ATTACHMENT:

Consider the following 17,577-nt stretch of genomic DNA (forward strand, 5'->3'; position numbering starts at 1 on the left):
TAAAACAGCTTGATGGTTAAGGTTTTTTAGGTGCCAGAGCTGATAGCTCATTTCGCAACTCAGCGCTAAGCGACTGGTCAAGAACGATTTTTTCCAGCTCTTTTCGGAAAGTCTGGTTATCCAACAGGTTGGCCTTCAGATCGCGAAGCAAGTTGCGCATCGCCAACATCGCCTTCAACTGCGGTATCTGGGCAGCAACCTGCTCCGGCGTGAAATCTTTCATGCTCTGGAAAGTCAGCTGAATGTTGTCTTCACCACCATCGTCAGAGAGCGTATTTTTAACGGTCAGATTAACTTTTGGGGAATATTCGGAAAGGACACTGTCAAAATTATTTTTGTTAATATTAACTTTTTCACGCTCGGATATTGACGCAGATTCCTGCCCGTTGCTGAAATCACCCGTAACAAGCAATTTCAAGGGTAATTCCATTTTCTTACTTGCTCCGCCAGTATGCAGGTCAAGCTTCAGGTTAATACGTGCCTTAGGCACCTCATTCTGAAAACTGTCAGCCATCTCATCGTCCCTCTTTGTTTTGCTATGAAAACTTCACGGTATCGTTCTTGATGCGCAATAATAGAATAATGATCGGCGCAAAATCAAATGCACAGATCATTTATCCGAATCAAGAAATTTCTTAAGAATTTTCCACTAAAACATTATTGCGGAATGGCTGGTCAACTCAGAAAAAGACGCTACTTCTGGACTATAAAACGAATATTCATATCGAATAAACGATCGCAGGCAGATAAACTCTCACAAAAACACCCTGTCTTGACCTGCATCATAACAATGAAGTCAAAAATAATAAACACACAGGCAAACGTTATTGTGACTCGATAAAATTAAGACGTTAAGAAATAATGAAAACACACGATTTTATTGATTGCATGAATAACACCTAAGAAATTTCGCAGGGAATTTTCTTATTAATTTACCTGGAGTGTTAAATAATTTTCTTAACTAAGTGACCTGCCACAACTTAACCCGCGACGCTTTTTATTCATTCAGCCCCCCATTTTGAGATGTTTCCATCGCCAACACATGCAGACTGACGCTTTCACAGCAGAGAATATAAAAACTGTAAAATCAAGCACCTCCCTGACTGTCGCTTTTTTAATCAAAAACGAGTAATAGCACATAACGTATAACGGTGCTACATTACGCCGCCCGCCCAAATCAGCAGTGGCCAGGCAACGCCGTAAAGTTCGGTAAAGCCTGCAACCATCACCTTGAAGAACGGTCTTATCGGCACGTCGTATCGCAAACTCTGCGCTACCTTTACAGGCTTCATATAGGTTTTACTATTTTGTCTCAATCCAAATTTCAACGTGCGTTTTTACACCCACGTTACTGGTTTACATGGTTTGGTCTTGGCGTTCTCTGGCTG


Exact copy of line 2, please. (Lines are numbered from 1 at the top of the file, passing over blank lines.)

TAAAACAGCTTGATGGTTAAGGTTTTTTAGGTGCCAGAGCTGATAGCTCATTTCGCAACTCAGCGCTAAGCGACTGGTCAAGAACGATTTTTTCCAGCTCTTTTCGGAAAGTCTGGTTATCCAACAGGTTGGCCTTCAGATCGCGAAGCAAGTTGCGCATCGCCAACATCGCCTTCAACTGCGGTATCTGGGCAGCAACCTGCTCCGGCGTGAAATCTTTCATGCTCTGGAAAGTCAGCTGAATGTTGTCTTCACCACCATCGTCAGAGAGCGTATTTTTAACGGTCAGATTAACTTTTGGGGAATATTCGGAAAGGACACTGTCAAAATTATTTTTGTTAATATTAACTTTTTCACGCTCGGATATTGACGCAGATTCCTGCCCGTTGCTGAAATCACCCGTAACAAGCAATTTCAAGGGTAATTCCATTTTCTTACTTGCTCCGCCAGTATGCAGGTCAAGCTTCAGGTTAATACGTGCCTTAGGCACCTCATTCTGAAAACTGTCAGCCATCTCATCGTCCCTCTTTGTTTTGCTATGAAAACTTCACGGTATCGTTCTTGATGCGCAATAATAGAATAATGATCGGCGCAAAATCAAATGCACAGATCATTTATCCGAATCAAGAAATTTCTTAAGAATTTTCCACTAAAACATTATTGCGGAATGGCTGGTCAACTCAGAAAAAGACGCTACTTCTGGACTATAAAACGAATATTCATATCGAATAAACGATCGCAGGCAGATAAACTCTCACAAAAACACCCTGTCTTGACCTGCATCATAACAATGAAGTCAAAAATAATAAACACACAGGCAAACGTTATTGTGACTCGATAAAATTAAGACGTTAAGAAATAATGAAAACACACGATTTTATTGATTGCATGAATAACACCTAAGAAATTTCGCAGGGAATTTTCTTATTAATTTACCTGGAGTGTTAAATAATTTTCTTAACTAAGTGACCTGCCACAACTTAACCCGCGACGCTTTTTATTCATTCAGCCCCCCATTTTGAGATGTTTCCATCGCCAACACATGCAGACTGACGCTTTCACAGCAGAGAATATAAAAACTGTAAAATCAAGCACCTCCCTGACTGTCGCTTTTTTAATCAAAAACGAGTAATAGCACATAACGTATAACGGTGCTACATTACGCCGCCCGCCCAAATCAGCAGTGGCCAGGCAACGCCGTAAAGTTCGGTAAAGCCTGCAACCATCACCTTGAAGAACGGTCTTATCGGCACGTCGTATCGCAAACTCTGCGCTACCTTTACAGGCTTCATATAGGTTTTACTATTTTGTCTCAATCCAAATTTCAACGTGCGTTTTTACACCCACGTTACTGGTTTACATGGTTTGGTCTTGGCGTTCTCTGGCTG